A couple of years ago, my then-4th grade son started watching YouTube videos about Magic, a trading card game. These were snoozy, lo-tech commentaries that struck me as quasi-educational. But I soon noticed that YouTube’s algorithm would start recommending more and more “engaging” videos —  a video of white gamer known for dropping the N-word, for instance.

A close friend noticed the same thing happening with her teen. The boy watches videos about American history and started slowly being fed conspiratorial, alt.right nonsense. The racism was not intended on Google’s part. It’s simply the formula we’ve seen all over media platforms: big emotions + edgy content = more engagement. YouTube is in the center of the attention economy, after all, and YouTube’s goal is to keep users watching YouTube.

This economic imperative doesn’t end with Google Classroom. Classroom is just another piece of Google’s data-mining machine. Why school districts are so eager to jump on board the platform is hard to fathom were it not so cheap and convenient. But as anyone with a passing familiarity with Big Tech knows, you get what you pay for. When the tech is free, you are the product.

Prior to distance learning, my son had a Chromebook that he could log into via his gmail account, which we could monitor via Google’s parent controls, Family Link. Once we started distance learning, he needed to login via his school’s gmail. But these Classroom accounts are not subject to Google’s parent control. So, thanks to Google Classroom, my son could log into his Chromebook using his school account and potentially access porn sites, spend the day watching YouTube and ads hawking age-inappropriate games, or do pretty much anything else on the internet, unguarded.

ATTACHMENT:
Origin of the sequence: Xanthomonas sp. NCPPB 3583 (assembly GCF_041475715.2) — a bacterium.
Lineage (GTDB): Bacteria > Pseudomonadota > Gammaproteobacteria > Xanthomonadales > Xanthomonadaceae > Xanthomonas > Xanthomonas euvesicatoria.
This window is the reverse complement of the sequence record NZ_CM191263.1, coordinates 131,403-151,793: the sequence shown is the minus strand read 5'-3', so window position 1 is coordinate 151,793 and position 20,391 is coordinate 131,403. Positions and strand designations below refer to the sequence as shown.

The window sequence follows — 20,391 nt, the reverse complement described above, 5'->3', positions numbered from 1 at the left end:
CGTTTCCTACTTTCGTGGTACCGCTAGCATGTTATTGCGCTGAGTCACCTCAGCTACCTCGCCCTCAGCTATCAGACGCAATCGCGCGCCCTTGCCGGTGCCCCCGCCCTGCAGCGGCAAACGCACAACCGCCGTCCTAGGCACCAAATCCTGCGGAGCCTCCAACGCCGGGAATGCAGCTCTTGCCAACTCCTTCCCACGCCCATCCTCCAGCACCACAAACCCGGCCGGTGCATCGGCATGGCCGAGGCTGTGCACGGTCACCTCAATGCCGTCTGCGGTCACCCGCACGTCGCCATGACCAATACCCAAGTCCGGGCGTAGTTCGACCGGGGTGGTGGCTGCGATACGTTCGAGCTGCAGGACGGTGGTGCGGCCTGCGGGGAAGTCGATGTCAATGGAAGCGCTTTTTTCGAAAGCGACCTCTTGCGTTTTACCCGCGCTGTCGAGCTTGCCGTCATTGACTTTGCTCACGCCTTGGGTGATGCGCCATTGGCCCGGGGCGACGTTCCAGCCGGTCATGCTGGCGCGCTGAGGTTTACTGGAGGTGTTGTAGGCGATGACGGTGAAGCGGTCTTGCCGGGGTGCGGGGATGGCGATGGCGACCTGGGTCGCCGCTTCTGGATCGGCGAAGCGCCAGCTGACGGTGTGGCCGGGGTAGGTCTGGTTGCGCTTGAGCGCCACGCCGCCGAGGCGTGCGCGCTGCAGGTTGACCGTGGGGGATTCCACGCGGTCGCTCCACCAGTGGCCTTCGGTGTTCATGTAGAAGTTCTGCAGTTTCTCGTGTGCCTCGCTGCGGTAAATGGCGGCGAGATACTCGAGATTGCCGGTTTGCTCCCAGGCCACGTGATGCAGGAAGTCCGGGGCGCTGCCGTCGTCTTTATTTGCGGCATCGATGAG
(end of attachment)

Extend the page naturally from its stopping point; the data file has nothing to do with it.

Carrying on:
Odd, yes? Chromebooks are often sold as the ideal student laptop. When I contacted Google about this (6/17/20), the customer service rep said it’s the school’s responsibility to limit adult sites and other distractions, not Google’s. But schools can only limit devices linked to their individual network; they cannot do this when students are working from home.

When I expressed concern about limitless YouTube during the home/school day, the Google customer service rep told me not to worry: “Students can’t use YouTube via their school account.”